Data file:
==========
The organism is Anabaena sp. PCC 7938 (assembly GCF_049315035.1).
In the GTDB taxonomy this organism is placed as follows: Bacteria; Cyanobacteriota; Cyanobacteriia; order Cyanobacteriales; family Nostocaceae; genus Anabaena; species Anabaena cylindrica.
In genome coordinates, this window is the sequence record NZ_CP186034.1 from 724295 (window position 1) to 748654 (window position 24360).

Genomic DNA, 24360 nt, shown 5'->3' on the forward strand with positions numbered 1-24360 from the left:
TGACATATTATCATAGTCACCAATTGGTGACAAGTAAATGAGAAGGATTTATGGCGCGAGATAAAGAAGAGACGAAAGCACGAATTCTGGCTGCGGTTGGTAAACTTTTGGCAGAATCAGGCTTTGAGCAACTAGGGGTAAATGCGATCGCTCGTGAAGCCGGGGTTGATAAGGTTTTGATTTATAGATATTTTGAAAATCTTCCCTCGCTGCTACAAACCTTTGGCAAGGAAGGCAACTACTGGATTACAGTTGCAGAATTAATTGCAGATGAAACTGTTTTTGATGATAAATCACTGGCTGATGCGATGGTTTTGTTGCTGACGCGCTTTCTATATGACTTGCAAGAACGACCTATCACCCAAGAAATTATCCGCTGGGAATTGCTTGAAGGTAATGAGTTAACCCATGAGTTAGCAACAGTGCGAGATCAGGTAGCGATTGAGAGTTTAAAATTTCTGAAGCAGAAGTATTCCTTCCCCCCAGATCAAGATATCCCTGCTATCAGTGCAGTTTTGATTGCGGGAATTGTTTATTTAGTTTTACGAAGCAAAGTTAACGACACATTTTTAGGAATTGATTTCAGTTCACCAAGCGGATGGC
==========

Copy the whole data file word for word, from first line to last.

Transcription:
The organism is Anabaena sp. PCC 7938 (assembly GCF_049315035.1).
In the GTDB taxonomy this organism is placed as follows: Bacteria; Cyanobacteriota; Cyanobacteriia; order Cyanobacteriales; family Nostocaceae; genus Anabaena; species Anabaena cylindrica.
In genome coordinates, this window is the sequence record NZ_CP186034.1 from 724295 (window position 1) to 748654 (window position 24360).

Genomic DNA, 24360 nt, shown 5'->3' on the forward strand with positions numbered 1-24360 from the left:
TGACATATTATCATAGTCACCAATTGGTGACAAGTAAATGAGAAGGATTTATGGCGCGAGATAAAGAAGAGACGAAAGCACGAATTCTGGCTGCGGTTGGTAAACTTTTGGCAGAATCAGGCTTTGAGCAACTAGGGGTAAATGCGATCGCTCGTGAAGCCGGGGTTGATAAGGTTTTGATTTATAGATATTTTGAAAATCTTCCCTCGCTGCTACAAACCTTTGGCAAGGAAGGCAACTACTGGATTACAGTTGCAGAATTAATTGCAGATGAAACTGTTTTTGATGATAAATCACTGGCTGATGCGATGGTTTTGTTGCTGACGCGCTTTCTATATGACTTGCAAGAACGACCTATCACCCAAGAAATTATCCGCTGGGAATTGCTTGAAGGTAATGAGTTAACCCATGAGTTAGCAACAGTGCGAGATCAGGTAGCGATTGAGAGTTTAAAATTTCTGAAGCAGAAGTATTCCTTCCCCCCAGATCAAGATATCCCTGCTATCAGTGCAGTTTTGATTGCGGGAATTGTTTATTTAGTTTTACGAAGCAAAGTTAACGACACATTTTTAGGAATTGATTTCAGTTCACCAAGCGGATGGC